Increased risk of lymphoma among inflammatory bowel disease patients treated with azathioprine and 6-mercapto-purine.Kandiel A, Fraser AB, Korelitz BI, Brensinger C, Lewis JD. Gut 2005;54:1121-25.
Summary: The authors of this paper performed a meta-analysis to assess the frequency with which lymphoma occurs in IBD patients treated with azathioprine and 6-mercaptopurine (6-MP). (1) Only published studies which had been designed to assess this association were reviewed. Six studies from 1985 to 2001 (two of which published by the present authors) met the strict inclusion criteria. The authors used the standardized incidence ratios SIR's from each study, developing 2 SIR's retrospectively from studies in which SIR had not been calculated). This figure is based on the number of lymphoma cases observed and the incidence expected in the general population from which the cases came with adjustments for sex and age. They then explored the reliability of their pooled analysis by evaluating the heterogeneity of the studies and checked to see what happened to their pooled estimates when they eliminated one study at a time from the analysis. A total of 3891 patients with Crohn and ulcerative colitis were included (range 238-1465) with treatment ranging from just over 1 year to 4.4 years. Follow up ranged from 2.9 to 9 years. Dosage range for azathioprine was about 2.0 mg/Kg/day in the studies from which such data could be obtained. Dose of 6-MP was 12.5-100 g/day in the single study of 6-MP.
Eleven cases of lymphoma were reported in the six studies where only 2.63 were expected. The duration of therapy ranged from 4 to 94 months. There was insufficient data to calculate the total drug exposure or the doses of individual patients. The pooled data indicated that the relative risk of developing lymphoma was 4.18 with a 95% confidence interval of 2.07-7.51. The authors agreed that the size of the study would have an impact on the SIR, since one case in a small study would carry much more weight. Indeed the estimated relative risks for the individual studies ranged from 0-37.5, the latter figure occurring in the smallest study of 238 patients with 2 lymphomas. There were 9 non-Hodgkin lymphomas with an expected incidence of only 2. The studies were too heterogeneous in size to make much of this increased incidence of non-Hodgkin lymphoma. The bowel was the most common site with Hodgkin disease in two one CNS lymphoma and 3 not identified. The authors calculated the number of person years of follow up required to uncover one additional case of lymphoma. In the 20-29 year age group, with an SIR of 4, one would have to treat 4357 cases of IBD to observe one additional lymphoma per year. In older patients (70-79 years), where the incidence of lymphoma is higher, one would have to treat only 355 patients to see one additional case.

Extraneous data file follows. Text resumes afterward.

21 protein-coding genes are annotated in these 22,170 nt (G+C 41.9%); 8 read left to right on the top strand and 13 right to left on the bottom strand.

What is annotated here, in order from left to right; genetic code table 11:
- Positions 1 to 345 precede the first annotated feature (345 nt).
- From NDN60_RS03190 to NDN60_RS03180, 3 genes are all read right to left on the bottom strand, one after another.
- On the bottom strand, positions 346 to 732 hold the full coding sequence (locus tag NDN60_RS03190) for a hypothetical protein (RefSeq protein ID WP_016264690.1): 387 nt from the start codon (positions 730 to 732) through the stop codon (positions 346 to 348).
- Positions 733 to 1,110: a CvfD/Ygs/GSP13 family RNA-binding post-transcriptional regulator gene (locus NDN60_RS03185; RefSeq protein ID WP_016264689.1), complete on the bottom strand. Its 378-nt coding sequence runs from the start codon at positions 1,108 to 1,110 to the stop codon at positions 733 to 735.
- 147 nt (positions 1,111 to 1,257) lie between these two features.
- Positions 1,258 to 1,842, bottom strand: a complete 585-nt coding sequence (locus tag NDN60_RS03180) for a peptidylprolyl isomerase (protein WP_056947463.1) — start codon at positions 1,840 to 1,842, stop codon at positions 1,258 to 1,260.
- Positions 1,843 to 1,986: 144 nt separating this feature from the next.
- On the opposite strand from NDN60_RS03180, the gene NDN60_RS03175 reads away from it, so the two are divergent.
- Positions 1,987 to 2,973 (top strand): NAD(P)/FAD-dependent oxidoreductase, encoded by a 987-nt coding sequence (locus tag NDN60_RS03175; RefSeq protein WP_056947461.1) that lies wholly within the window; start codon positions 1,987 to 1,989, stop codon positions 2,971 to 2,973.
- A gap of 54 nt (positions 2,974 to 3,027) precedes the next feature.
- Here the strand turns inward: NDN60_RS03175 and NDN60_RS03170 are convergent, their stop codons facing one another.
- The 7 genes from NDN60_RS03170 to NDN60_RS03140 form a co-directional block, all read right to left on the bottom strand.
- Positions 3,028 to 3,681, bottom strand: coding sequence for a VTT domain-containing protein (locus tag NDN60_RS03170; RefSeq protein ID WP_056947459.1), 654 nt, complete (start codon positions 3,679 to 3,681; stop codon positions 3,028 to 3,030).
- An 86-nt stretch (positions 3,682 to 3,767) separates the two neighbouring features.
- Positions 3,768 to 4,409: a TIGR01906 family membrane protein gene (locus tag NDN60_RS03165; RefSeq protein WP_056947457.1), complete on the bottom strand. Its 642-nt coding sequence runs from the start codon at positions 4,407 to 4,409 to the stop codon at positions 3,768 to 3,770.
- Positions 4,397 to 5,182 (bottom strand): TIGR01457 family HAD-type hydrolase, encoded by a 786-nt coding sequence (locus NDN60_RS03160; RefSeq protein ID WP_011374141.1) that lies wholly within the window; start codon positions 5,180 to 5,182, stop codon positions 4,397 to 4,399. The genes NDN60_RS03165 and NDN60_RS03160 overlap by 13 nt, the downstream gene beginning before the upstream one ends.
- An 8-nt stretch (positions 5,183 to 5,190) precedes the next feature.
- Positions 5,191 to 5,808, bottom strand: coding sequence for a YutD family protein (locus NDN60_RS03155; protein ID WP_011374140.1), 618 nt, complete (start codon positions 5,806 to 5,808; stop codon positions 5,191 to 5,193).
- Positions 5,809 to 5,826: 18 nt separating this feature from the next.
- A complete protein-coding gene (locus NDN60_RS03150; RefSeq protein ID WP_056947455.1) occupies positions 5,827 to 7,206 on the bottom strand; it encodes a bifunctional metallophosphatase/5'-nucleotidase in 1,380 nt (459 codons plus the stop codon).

In three studies there was enough data to compare IBD patients treated with azathioprine or 6-MP to IBD patients who had not received these drugs. The SIR was only 2.92 suggesting that IBD itself carries some relative risk for lymphoma as well. The authors found no relationship between duration of therapy and lymphoma.
Comment: This well done meta-analysis raises worrisome questions for the pediatric gastroenterologist. Although the increased risk of lymphoma with these two drugs is well known in organ transplant, rheumatoid arthritis and even long ago in chronic autoimmune liver disease, the prevailing opinion is that the risk is not increased in IBD patients (2,3). There are some concerns about this study. The authors chose to ignore many studies for reasons that might not be entirely without bias. They included two of their own studies, which might skew the results somewhat. They re-evaluated data retrospectively, a practice which also carries bias. They may have excluded reasonable studies not published in English. In pediatrics, our concern always includes the impact of duration of disease, duration of therapy and total drug exposure. These data were unavailable. The authors recognize that azathioprine and 6-MP are second line drugs used in more difficult cases and correctly suggest that the patient population might have more severe disease as a cause of lymphoma rather than a drug effect. Their data from 3 studies comparing untreated IBD patients to treated IBD patients did show some increase in relative risk among the treated patients, but this data still doesn't get to the impact of disease severity on lymphoma risk. Family histories were also not available.
Large numbers of Crohn disease patients are now receiving azathioprine as adjunct therapy to infliximab infusions. I wonder whether this group of patients with severe disease should be selected for long term monitoring. One also wonders whether monitoring for imuran metabolites, routine in most centers before starting azathioprine, might shed some light on the reasons for the increased incidence of lymphoma. This data will have to be obtained in future studies.
Lymphoma is a rare tumor. Increasing its risk by a factor of 4 still leaves it a rare complication. We badly need long term follow up in the pediatric population in order to put these data into perspective for our own patients.
Judith M. Sondheimer, MD
Chief Pediatric Gastroenterology Hepatology and Nutrition University of Colorado Health Sciences Center The Children's Hospital Denver, CO
1. Kandiel A, Fraser AG, Korelitz BI, Brensinger C, Lewis JD. Increased risk of lymphoma among inflammatory bowel disease patients treated with azathioprine and 6-mercapto-purine. Gut
2. Srinivasan R, Lewis JD. Malignancies in inflammatory bowel disease. Curr Opin Gastroenterol
3. Losco A, Gianelli U, Cassani B, et al. Epstein Barr virus associated lymphoma in Crohn's disease. Inflamm Bowel Dis